This study manipulated the race of the defendant and the victim (White/White, White/Asian, Asian/Asian, and Asian/White) in a domestic violence case to examine the potential prejudicial impact of race on juror decision making. A total of 181 undergraduate students read a trial transcript involving an allegation of spousal abuse in which defendant and victim race were manipulated using photographs. They then provided a verdict and confidence rating, a sentence, and responsibility attributions, and completed various scales measuring attitudes toward wife abuse and women. Findings revealed that female jurors were harsher toward the defendant than were male jurors. When controlling for attitudes toward Asians, jurors found the defendant guilty more often in cases involving interracial couples, as compared to same-race couples. Path analyses revealed various factors and attitudes involved in domestic violence trial outcomes. Findings contribute to the scarce literature on legal proceedings involving Asians, particularly in domestic violence cases. Outcomes also provide a model for relevant factors and characteristics of jurors in domestic violence cases. Roadblocks inherent in jury research are also discussed.
Analyses of fratricide rates based on national homicide data have provided some general information pertaining to offenders and victims of sibling homicide but are limited by data constraints to examining a few major variables. Exploring fratricide from a forensic psychiatric perspective could uncover other related factors and provide insight into why some individuals murder their siblings. In a retrospective study of data from coroners' files on domestic homicide pertaining to individuals killed by their siblings over a 10-year period in Quebec, Canada, we identified several specific offender and victim characteristics and circumstances surrounding offenses. The impact of mental illness and substance abuse on fratricidal behavior is indicated, underscoring the importance of identifying existing psychopathology. From a forensic psychiatric perspective, we identify characteristic patterns and discuss potential dynamics operating in fratricide. We raise some issues relevant to treatment and prevention, including the fact that most cases are alcohol-related, impulsive, and unpredictable until the moment they occur.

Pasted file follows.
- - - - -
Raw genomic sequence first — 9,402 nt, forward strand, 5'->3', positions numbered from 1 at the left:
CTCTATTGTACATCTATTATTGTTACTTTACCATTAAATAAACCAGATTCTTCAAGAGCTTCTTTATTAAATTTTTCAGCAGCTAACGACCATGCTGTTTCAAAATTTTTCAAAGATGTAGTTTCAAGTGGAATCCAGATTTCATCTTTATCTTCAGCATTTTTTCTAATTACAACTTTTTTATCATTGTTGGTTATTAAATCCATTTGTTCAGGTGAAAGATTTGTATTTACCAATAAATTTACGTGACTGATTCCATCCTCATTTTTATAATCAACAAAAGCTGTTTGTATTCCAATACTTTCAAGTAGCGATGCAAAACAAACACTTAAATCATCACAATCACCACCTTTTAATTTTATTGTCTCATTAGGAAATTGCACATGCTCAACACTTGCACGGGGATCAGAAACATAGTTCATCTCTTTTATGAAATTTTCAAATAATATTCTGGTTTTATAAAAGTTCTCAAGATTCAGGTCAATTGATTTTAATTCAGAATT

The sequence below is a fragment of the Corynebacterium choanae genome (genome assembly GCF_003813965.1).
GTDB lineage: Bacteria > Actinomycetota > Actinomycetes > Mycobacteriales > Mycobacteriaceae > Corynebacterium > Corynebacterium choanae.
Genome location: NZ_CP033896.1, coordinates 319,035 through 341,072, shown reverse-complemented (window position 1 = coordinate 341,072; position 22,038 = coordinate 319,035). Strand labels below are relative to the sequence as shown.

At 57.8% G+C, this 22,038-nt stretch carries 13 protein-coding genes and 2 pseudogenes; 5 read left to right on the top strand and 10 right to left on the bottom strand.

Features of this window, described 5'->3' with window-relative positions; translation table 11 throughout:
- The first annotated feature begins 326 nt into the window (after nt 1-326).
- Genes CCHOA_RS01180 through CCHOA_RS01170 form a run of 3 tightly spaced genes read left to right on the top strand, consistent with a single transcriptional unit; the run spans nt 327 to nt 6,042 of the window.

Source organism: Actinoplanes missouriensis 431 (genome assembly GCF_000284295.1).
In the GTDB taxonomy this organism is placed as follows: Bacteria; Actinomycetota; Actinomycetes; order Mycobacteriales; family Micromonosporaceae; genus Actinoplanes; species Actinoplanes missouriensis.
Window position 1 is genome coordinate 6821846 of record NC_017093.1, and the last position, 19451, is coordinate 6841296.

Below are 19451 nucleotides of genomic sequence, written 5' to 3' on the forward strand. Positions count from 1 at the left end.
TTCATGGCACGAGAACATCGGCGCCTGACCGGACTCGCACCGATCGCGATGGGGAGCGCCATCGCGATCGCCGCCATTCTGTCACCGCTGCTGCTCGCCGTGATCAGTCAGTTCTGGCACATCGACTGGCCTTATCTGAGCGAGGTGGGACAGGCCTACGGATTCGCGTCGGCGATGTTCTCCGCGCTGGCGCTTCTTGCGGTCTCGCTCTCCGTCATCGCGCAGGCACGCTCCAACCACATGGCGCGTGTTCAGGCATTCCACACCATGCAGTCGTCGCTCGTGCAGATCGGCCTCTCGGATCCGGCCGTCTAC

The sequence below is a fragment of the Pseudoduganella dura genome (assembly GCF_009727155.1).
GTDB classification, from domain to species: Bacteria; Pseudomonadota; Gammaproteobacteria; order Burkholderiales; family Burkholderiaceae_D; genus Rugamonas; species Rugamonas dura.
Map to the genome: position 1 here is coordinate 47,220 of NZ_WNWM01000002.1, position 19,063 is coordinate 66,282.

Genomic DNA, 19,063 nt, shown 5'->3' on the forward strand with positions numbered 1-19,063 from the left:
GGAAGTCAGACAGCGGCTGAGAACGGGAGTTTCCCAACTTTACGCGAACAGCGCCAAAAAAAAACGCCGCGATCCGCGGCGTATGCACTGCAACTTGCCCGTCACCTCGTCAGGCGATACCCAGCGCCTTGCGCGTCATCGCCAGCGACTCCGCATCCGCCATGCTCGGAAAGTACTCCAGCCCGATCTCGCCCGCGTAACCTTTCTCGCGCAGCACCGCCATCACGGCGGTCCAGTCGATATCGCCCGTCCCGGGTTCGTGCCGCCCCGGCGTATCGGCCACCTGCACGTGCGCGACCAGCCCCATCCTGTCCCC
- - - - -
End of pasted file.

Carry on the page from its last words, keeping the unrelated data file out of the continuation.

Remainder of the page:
The purpose of this retrospective study was to illustrate the differences in maternal and paternal filicides in Finland during a 25-year period. In the sample of 200 filicides [neonaticides (n = 56), filicide-suicides (n = 75), other filicides (n = 69)], the incidence was 5.09 deaths per 100,000 live births: 59 percent of filicides were committed by mothers, 39 percent by fathers, and 2 percent by stepfathers. The mean age of the maternal victims (1.6 y) was significantly lower than that of the paternal victims (5.6 y), but no correlation between the sex of the victim and the sex of the perpetrator was found, and the number of female and male victims was equal. The sample of other filicides (n = 65) was studied more closely by forensic psychiatric examination and review of collateral files. Filicidal mothers showed mental distress and often had psychosocial stressors of marital discord and lack of support. They often killed for altruistic reasons and in association with suicide. Maternal perpetrators also dominated in filicide cases in which death was caused by a single episode or recurrent episodes of battering. Psychosis and psychotic depression were diagnosed in 51 percent of the maternal perpetrators, and 76 percent of the mothers were deemed not responsible for their actions by reason of insanity. Paternal perpetrators, on the other hand, were jealous of their mates, had a personality disorder (67%), abused alcohol (45%), or were violent toward their mates. In 18 percent of the cases, they were not held responsible for their actions by reason of insanity. During childhood, most of the perpetrators had endured emotional abuse from their parents or guardians, some of whom also engaged in alcohol abuse and domestic violence. The purpose of this study was to examine the differences between maternal and paternal filicides in a sample of 200 cases in Finland. This report also provides a psychosocial profile of the perpetrator and victim in 65 filicides and a discussion of the influence of diagnoses on decisions regarding criminal responsibility.
This study examined the factors associated with violent/aggressive behavior in stalkers using a sample of 100 Canadian cases of persons charged with criminal harassment (more commonly known as stalking). Results revealed that the typical profile of a "simple obsessional" type of stalker was a middle-aged male, single or separated/estranged, with a history of emotional and/or anger management problems. The most common initial strategies used by the victims to cope with the stalkers were oriented towards legal resources. Initial legal remedies, including court orders or police warnings, seemed to be ineffective as a strategy to stop stalking given that most stalkers chose to ignore them. The study also provided partial support for a preliminary model of predictors of violent/aggressive behavior in stalkers. Stalkers with previous violent behaviors, strong negative emotions. and obsessional tendencies toward the victim may be most at risk of future violent and aggressive acts.